Inner sceptic

Scepticism is sometimes perceived as a negative mindset and is often confused with cynicism, but these two philosophical perspectives are quite different. Applying your inner sceptic to everyday internal communication and PR practice has the potential to deliver more effective and ethical outcomes.

I was recently asked why I often seem to have an alternative viewpoint about internal communication practice and issues, in particular, in some of the blogs that I write.

I’m rather proud that this was recently recognised in a ‘best of’ IC blogs listing. Apparently, I don’t ‘shy away from saying the thing that everyone was thinking’. Maybe I don’t have such an alternative viewpoint then, and am just more willing or able to talk and write about it?

Why do I often have an alternative viewpoint on familiar, and not so familiar, issues in internal communication?

Well, for as long as I can remember I have had a reaction to anything that is ‘mainstream’ or ‘fashionable’, or to being told what to do, and more importantly think. I am not one to jump on the bandwagon and am usually one of the first to declare that the ‘emperor has no clothes’. And, there are a few bandwagons and unclothed emperors around in internal communication these days!

In my view, the bandwagons and unclothed emperors distract us from the more fundamental and important stuff in internal communication, but that’s the subject of another blog. There is something else I want to highlight here, which I think is important both for internal communication practice and also in the context of recent world events.


Now, scepticism gets a bit of a bad rap. It is often perceived as being a negative thing and confused with cynicism, but these two philosophical perspectives are quite different. In essence, sceptics question evidence and look for solutions, whereas cynics are more closed minded and have a deep mistrust of the truth and the motivations of others.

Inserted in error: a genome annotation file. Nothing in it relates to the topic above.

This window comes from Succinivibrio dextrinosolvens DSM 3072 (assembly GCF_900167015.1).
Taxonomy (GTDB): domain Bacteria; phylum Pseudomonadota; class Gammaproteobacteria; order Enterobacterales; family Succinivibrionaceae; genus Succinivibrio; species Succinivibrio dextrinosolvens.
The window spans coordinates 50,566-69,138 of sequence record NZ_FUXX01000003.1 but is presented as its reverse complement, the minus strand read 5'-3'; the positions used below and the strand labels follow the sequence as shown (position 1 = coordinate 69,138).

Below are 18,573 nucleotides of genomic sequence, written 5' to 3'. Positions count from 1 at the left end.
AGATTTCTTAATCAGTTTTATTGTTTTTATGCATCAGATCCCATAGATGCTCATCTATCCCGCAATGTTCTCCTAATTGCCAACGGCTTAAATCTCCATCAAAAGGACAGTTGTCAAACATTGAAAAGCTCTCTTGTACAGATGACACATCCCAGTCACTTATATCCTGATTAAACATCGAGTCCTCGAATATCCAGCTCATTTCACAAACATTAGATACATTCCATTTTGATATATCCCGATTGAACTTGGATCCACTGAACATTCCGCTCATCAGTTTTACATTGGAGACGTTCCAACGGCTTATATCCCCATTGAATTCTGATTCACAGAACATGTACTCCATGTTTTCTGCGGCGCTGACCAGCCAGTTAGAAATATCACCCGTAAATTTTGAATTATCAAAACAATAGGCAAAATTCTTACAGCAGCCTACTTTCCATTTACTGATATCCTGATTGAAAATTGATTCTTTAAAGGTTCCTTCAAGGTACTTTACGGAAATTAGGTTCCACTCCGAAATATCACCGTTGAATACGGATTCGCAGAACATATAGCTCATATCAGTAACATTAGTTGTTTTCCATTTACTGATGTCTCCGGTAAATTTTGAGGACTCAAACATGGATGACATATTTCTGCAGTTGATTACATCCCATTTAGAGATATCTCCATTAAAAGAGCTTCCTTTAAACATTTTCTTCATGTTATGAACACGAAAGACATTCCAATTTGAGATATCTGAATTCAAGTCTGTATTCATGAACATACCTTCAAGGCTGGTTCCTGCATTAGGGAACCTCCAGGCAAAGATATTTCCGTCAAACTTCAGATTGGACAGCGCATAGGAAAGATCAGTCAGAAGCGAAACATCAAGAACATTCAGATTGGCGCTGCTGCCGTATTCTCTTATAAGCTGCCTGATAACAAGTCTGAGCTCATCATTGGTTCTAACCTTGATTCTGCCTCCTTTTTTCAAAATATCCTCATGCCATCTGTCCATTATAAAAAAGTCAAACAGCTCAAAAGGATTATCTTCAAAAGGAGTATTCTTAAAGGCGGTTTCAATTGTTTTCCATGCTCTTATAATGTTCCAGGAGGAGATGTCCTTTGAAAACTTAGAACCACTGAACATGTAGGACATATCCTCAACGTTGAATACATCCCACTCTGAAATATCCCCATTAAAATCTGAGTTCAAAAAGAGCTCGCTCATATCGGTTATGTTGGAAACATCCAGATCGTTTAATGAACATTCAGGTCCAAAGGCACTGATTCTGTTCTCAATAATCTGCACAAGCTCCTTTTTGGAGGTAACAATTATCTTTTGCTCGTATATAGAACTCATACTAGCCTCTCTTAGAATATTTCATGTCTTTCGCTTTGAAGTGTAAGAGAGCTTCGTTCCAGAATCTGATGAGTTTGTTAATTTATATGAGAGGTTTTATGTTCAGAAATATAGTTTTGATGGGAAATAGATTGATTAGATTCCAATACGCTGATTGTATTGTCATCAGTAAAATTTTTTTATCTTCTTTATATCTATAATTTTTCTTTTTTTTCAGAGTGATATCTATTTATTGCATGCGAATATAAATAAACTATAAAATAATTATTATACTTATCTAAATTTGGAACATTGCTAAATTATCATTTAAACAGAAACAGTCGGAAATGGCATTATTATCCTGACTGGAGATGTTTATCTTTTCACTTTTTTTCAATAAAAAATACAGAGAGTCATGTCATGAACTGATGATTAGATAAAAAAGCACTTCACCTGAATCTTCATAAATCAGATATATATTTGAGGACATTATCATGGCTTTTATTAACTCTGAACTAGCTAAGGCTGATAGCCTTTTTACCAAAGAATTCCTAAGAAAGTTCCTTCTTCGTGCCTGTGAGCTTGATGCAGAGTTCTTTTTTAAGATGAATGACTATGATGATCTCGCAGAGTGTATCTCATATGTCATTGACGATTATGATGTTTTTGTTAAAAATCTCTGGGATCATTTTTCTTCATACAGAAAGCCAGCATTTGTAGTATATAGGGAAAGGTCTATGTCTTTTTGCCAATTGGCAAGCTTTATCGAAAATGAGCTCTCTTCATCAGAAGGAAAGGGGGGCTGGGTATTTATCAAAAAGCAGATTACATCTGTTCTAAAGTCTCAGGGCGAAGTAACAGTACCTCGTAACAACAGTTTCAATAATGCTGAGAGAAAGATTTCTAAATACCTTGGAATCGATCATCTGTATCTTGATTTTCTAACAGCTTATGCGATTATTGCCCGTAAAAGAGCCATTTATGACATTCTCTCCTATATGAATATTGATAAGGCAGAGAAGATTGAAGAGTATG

I am a fully paid-up sceptic, but not a cynic. I question pretty much everything and it’s a part of how I am made. When I was younger, I wanted to be a scientist or archaeologist, and studied physical and natural science at university. An experience which reinforced my natural tendency to question and demonstrated the importance of gathering evidence and analysis to reach a conclusion or to test a hypothesis.

Years later, my inner sceptic helps me every day to be a better internal communicator and PR practitioner.

Research to understand

When I worked in government communication, we had it drummed into us that ‘great communication is founded in great insight’. This basically means doing some research up front to understand more about what you are trying to communicate about, rather than leaping straight into creating and deploying the communication tactics.